resources and equipment available in the area on short 
   Plan for rapid inter-state support and 
        reinforcement; and
   Develop an overseas capability for international 
        humanitarian assistance and disaster relief.

    In this way, the National Guard will become a critical 
asset for homeland security.
    Medical Community. The medical community has critical roles 
to play in homeland security. Catastrophic acts of terrorism or 
violence could cause casualties far beyond any imagined 
heretofore. Most of the American medical system is privately 
owned and now operates at close to capacity. An incident 
involving WMD will quickly overwhelm the capacities of local 
hospitals and emergency management professionals.
    In response, the National Security Council, FEMA, and the 
Department of Health and Human Services have already begun a 
reassessment of their programs. Research to develop better 
diagnostic equipment and immune-enhancing drugs is underway, 
and resources to reinvigorate U.S. epidemiological surveillance 
capacity have been allocated. Programs to amass and regionally 
distribute inventories of antibiotics and vaccines have 
started, and arrangements for mass production of selected 
pharmaceuticals have been made. The Centers for Disease Control 
has rapid-response investigative units prepared to deploy and 
respond to incidents.
    These programs will enhance the capacities of the medical 
community, but the momentum and resources for this effort must 
be extended. We recommend that the NHSA Directorate for 
Emergency Preparedness and Response assess local and federal 
medical resources to deal with a WMD emergency. It should then 
specify those medical programs needed to deal with a major 
national emergency beyond the means of the private sector, and 
Congress should fund those needs.


    Solving the homeland security challenge is not just an 
Executive Branch problem. Congress should be an active 
participant in the development of homeland security programs, 
as well. Its hearings can help develop the best ideas and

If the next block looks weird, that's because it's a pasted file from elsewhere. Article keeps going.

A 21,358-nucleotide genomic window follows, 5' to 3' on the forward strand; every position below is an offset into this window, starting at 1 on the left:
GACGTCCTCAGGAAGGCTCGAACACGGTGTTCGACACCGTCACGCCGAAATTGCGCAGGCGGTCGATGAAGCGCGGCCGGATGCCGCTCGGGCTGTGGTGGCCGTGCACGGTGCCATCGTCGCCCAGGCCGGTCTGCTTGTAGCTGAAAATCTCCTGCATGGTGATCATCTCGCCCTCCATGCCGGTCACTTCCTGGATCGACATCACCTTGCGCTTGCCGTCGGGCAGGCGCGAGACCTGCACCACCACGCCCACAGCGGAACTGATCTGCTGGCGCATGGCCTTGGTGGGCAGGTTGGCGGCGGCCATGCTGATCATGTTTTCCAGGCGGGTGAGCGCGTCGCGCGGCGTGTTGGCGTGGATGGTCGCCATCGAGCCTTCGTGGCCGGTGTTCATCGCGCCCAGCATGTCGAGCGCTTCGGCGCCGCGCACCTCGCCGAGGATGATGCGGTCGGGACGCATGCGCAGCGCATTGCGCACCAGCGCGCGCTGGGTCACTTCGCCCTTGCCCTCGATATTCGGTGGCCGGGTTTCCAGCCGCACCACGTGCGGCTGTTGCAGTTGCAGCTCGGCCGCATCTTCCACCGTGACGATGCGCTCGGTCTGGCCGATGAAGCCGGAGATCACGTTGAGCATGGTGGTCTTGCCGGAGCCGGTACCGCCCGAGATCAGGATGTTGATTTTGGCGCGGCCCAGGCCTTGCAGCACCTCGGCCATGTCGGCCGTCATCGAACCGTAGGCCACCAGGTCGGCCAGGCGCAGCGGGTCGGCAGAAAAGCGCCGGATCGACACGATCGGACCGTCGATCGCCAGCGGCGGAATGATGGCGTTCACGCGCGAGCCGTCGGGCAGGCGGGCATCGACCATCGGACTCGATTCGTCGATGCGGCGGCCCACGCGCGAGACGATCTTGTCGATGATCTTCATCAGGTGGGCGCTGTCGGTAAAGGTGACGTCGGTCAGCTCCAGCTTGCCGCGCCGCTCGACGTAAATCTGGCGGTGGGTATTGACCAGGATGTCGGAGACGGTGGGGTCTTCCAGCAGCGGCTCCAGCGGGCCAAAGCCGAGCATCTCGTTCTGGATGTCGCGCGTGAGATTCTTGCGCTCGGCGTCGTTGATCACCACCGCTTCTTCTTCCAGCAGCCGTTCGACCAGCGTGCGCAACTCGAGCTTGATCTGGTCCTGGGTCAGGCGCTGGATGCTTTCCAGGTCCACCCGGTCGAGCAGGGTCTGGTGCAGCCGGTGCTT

solutions. Individual members should develop expertise in 
homeland security policy and its implementation so that they 
can fill in policy gaps and provide needed oversight and advice 
in times of crisis. Most important, using its power of the 
purse, Congress should ensure that government agencies have 
sufficient resources and that their programs are coordinated, 
efficient, and effective.
    Congress has already taken important steps. A bipartisan 
Congressional initiative produced the U.S. effort to deal with 
the possibility that weapons of mass destruction could "leak" 
out of a disintegrating Soviet Union.\17\ It was also a 
Congressional initiative that established the Domestic 
Preparedness Program and launched a 120-city program to enhance 
the capability of federal, state, and local first responders to 
react effectively in a WMD emergency.\18\ Members of Congress 
from both parties have pushed the Executive Branch to identify 
and manage the problem more effectively. Congress has also 
proposed and funded studies and commissions on various aspects 
of the homeland security problem.\19\ But it must do more.
    \17\ Sponsored by Senators Sam Nunn and Richard Luger.
    \18\ Public Law 104-201, National Defense Authorization Act for FY 
1997: Defense Against Weapons of Mass Destruction. This legislation, 
known as the Nunn-Lugar-Domenici Amendment, was passed in July 1996.
    \19\ We note: the Rumsfeld Commission [Report of the Commission to 
Assess the Ballistic Missile Threat to the United States (Washington, 
DC: July 15, 1998)]; the Deutch Commission [Combating Proliferation of